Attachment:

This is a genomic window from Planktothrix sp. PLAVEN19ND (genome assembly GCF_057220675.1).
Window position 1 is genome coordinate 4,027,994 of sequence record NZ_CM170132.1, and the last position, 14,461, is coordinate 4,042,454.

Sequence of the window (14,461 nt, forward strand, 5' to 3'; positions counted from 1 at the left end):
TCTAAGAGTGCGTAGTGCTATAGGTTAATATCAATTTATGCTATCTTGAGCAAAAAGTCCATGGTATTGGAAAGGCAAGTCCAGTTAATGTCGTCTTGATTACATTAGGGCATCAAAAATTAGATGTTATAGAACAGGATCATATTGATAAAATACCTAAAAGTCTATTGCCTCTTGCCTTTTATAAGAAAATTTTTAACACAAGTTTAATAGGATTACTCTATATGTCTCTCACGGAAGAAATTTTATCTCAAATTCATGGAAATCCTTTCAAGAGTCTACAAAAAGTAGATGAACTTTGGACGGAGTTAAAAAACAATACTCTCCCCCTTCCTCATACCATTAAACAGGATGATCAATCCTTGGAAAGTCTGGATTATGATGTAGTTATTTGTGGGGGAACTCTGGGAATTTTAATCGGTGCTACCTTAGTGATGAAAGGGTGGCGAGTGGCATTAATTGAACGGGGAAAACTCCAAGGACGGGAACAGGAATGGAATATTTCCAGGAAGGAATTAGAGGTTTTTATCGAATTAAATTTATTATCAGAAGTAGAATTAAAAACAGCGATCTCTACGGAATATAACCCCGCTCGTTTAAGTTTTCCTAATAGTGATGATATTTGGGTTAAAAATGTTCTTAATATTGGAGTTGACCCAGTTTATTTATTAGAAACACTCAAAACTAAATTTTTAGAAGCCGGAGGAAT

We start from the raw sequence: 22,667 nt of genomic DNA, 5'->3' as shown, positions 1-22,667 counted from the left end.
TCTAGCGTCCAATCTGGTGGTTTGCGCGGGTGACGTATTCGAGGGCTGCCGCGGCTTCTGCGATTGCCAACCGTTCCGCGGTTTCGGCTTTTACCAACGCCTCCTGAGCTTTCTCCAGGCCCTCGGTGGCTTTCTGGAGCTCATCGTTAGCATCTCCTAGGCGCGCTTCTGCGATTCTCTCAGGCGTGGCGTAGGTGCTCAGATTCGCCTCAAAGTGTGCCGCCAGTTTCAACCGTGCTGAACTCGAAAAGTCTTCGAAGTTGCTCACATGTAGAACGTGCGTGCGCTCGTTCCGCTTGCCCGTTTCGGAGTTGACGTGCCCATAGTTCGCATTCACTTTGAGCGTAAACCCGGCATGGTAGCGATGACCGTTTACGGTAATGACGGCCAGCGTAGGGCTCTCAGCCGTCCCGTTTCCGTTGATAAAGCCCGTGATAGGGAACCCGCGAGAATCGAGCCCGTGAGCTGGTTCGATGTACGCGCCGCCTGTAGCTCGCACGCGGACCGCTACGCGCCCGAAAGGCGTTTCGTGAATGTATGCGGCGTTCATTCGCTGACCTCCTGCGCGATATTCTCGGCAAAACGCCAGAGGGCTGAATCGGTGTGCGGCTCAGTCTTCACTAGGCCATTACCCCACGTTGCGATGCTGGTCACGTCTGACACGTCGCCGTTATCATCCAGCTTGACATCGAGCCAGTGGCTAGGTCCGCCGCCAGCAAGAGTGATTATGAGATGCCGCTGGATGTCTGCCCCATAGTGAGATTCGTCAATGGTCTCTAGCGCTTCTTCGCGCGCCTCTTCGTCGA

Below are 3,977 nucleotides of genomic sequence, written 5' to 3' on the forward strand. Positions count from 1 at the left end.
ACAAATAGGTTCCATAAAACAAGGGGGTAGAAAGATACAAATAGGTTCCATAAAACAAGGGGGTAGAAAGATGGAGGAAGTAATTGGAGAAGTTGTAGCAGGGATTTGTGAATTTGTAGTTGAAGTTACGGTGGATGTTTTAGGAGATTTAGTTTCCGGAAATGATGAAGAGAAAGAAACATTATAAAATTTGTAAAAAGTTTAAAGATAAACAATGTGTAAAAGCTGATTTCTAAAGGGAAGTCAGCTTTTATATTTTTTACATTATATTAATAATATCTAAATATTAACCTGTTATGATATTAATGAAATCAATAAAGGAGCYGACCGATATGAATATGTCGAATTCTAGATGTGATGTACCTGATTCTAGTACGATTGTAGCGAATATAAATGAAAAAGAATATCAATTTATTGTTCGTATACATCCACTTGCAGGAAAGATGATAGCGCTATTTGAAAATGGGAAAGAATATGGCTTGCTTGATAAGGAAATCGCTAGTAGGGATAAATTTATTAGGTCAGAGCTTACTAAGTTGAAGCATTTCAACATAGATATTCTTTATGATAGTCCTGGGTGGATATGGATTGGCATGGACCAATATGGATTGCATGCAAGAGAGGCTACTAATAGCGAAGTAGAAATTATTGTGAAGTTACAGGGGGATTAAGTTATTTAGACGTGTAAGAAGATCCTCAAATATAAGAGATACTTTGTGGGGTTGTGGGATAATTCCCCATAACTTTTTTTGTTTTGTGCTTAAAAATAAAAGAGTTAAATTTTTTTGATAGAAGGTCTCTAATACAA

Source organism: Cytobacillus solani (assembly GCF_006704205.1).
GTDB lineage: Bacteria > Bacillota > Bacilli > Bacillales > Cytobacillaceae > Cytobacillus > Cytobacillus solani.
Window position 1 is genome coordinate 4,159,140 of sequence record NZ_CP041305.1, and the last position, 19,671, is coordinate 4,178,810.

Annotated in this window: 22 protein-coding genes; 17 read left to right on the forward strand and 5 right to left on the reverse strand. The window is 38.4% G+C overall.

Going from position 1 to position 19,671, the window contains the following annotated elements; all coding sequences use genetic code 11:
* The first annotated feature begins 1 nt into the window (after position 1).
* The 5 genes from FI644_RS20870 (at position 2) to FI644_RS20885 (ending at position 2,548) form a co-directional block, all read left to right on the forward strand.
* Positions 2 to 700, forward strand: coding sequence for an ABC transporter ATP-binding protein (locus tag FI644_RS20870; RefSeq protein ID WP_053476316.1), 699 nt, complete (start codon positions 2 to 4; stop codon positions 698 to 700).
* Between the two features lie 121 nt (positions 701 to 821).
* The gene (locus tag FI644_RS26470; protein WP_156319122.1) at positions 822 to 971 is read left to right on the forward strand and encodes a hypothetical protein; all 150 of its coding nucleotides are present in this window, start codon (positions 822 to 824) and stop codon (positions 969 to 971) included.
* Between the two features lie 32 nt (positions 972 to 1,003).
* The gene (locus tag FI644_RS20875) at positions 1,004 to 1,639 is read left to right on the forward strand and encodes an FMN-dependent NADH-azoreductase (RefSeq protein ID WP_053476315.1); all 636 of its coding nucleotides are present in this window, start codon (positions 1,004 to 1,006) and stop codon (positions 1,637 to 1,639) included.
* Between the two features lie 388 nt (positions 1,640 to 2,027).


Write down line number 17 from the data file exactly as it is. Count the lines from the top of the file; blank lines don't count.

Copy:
* Between the two features lie 121 nt (positions 701 to 821).